“I had a boy in a wheelchair, Roy Atkinson, like another boy in Eastwood Yard, Tony Fox.
“We had no benefits or help. I hadn’t for my boy who died at 14. Not a penny and no help.
“Our kids learnt respect and the dos and don’ts. We had values. It was a better world.
“We had no washers or freezers, no electric, no luxuries and no TVs. We had a radio run off wet batteries which we got from Wainwright’s in Ossett.
“My hubby, Raymond, passed away in July aged 96. He used to grow all our vegetables and flowers at the allotments in Moorlands Road.
“I could listen and talk about the Flatts forever. Bobby Kelt lived in the first house at the back of Cross’s butchers.
“We used to walk our children to Carlton Road School. Today there are too many cars – don’t know legs are for walking.
“I also used to walk up to the Open Air school in Moorlands Road pushing my son’s wheelchair.
“Me and my husband both had to work to make ends meet. How lucky they are today, but there is lack of respect.
“We used to wash our clothes with the old tub and posser, nappies as well. No disposable nappies then.
“After leaving the railway through illness, I worked for Whitworth and Pickles newsagents and then John Menzies in Springfield. Also George Hellawell’s printers for 22 years. It was a hard life in our day, but so much happier. I brought up six kids and I’d still do it all again. I’ve loved my life!”
In her letter Ethel asked me to clear up a mystery regarding which street the Howgate family, of which I wrote some time ago, lived on in Flatts.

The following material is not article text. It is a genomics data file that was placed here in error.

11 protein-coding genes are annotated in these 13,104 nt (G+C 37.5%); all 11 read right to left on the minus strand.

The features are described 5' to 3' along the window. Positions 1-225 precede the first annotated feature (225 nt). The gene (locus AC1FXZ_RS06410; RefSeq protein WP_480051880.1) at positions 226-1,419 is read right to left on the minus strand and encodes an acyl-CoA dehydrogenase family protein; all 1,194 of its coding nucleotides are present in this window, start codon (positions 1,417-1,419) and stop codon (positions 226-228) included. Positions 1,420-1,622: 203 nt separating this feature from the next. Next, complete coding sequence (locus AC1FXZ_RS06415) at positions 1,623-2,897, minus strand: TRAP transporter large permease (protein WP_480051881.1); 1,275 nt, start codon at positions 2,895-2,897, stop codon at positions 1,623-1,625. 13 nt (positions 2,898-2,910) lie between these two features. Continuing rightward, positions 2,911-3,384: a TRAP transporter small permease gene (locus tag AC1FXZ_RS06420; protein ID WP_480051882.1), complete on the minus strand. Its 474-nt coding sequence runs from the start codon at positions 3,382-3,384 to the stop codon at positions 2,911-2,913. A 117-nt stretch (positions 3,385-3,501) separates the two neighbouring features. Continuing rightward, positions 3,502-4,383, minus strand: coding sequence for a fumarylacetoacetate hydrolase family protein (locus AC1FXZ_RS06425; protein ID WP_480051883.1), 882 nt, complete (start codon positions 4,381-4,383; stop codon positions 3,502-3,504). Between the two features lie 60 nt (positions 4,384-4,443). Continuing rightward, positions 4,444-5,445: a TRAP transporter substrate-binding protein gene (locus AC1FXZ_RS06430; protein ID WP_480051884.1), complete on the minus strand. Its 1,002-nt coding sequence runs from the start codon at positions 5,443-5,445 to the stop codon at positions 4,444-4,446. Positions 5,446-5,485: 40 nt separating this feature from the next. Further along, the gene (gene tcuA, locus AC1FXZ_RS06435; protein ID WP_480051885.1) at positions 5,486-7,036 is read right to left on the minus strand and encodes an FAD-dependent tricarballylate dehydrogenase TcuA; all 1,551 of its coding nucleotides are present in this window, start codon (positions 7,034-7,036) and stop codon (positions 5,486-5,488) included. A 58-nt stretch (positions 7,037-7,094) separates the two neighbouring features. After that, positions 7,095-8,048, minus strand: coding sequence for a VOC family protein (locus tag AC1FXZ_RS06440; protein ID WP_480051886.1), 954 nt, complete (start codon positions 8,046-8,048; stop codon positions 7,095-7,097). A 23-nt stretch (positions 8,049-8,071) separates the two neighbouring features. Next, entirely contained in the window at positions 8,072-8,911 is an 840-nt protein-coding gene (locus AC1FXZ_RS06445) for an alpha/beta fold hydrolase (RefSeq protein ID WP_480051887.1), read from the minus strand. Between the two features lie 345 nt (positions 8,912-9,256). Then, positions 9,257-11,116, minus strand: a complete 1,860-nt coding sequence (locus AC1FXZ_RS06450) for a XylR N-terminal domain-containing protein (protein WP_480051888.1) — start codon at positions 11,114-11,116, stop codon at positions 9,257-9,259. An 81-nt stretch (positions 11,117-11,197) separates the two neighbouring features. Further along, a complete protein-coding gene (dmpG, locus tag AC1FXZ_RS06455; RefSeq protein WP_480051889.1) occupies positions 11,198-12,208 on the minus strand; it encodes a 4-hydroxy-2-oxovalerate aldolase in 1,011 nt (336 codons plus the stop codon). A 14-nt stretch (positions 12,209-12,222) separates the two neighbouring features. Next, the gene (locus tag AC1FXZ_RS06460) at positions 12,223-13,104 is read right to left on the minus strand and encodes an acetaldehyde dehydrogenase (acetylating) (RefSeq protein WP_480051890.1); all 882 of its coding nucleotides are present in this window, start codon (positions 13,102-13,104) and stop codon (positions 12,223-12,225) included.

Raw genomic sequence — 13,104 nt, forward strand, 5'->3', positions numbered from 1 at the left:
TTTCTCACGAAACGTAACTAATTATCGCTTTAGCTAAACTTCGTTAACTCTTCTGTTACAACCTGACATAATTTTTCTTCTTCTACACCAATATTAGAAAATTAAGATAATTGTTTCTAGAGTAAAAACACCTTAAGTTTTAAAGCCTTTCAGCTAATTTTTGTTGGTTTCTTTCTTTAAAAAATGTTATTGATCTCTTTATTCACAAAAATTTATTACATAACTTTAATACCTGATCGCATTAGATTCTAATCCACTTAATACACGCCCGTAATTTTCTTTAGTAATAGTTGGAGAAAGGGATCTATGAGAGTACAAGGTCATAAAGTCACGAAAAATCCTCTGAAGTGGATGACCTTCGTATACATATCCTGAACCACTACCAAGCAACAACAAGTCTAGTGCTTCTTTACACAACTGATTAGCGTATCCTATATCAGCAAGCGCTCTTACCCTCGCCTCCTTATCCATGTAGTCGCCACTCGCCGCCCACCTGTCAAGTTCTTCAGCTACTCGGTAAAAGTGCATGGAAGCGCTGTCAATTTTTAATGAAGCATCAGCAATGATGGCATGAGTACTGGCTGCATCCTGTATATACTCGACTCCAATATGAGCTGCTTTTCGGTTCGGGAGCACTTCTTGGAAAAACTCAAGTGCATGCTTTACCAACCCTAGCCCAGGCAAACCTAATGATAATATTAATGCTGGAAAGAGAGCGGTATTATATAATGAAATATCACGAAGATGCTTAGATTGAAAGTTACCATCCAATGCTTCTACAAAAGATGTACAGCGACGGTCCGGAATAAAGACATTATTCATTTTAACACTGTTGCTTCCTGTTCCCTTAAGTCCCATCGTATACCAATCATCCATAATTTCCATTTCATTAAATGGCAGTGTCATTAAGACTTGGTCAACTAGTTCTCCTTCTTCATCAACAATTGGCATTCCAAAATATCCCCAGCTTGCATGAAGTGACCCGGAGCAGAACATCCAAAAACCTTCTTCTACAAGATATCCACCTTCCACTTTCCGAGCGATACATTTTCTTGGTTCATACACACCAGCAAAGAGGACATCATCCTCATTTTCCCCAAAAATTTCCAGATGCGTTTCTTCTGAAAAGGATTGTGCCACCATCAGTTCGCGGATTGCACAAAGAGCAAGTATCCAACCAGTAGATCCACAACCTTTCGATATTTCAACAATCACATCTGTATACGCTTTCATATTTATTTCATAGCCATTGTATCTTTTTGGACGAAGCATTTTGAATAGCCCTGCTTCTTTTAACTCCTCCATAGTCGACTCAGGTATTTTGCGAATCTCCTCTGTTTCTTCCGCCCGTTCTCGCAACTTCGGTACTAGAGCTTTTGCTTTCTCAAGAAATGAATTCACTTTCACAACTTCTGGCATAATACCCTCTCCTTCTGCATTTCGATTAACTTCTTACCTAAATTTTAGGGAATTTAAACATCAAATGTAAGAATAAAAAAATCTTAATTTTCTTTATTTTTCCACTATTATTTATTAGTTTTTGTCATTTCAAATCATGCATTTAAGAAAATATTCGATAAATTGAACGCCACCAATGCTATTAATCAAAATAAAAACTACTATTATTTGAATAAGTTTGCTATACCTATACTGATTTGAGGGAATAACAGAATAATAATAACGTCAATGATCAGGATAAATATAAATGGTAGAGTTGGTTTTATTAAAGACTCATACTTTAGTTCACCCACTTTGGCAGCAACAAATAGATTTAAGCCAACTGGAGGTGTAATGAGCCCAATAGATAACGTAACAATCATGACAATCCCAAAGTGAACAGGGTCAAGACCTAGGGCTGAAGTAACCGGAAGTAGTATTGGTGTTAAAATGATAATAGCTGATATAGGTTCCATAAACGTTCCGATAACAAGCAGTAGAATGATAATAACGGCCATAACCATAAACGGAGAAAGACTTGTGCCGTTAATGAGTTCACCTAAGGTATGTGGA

I said they’d lived next door to our family in Woodbine Strteet, but Ethel remembers the time when they lived opposite her in the next street, South Woodbine Street.
She wrote: “I lived at 15 South Woodbine Street and Norman Howgate and his wife Miriam, two girls, Sally and Mary, and their son Frank, lived straight across from me, next to Hetty and Bill Longbottom.”
So which street did they live on? Well both Ethel and I are right. They lived at different times in both streets.
The Howgates must have moved to our street in the 1950s, and perhaps they moved because it was a bigger house.
The houses we lived in were what were called “through” houses, unlike those in South Woodbine Street, which were back-to-back.
I am indebted to Bill Day, of East Ardsley, for sending me the photograph taken in Daisy Hill.
Bill doesn’t come from Dewsbury, but went to the Dewsbury Art College from 1949 to 1951 and has memories of the town at that time.
The photograph only came to light recently after his wife’s aunt died, but he thought it might be of interest for my nostalgia column.
Bill writes: “When I went to school In Dewsbury in 1950 sweets were still rationed, so my pal Trevor and I used to call on our way to the bus to a shop at the bottom of the arcade and buy what I think were called fig bars.
“They were a flat bar with rice paper top and bottom. These were not rationed, can any reader remember them?
“At the time mouth organs were the craze, and these we bought from Auty’s shop in the same arcade. Also at the time a new haircut arrived from America called the bop cut. We went to Brearley and McDermotts for this.
“It was a crew cut on top with the DA at the back. My father went mad. He thought I was becoming a delinquent.”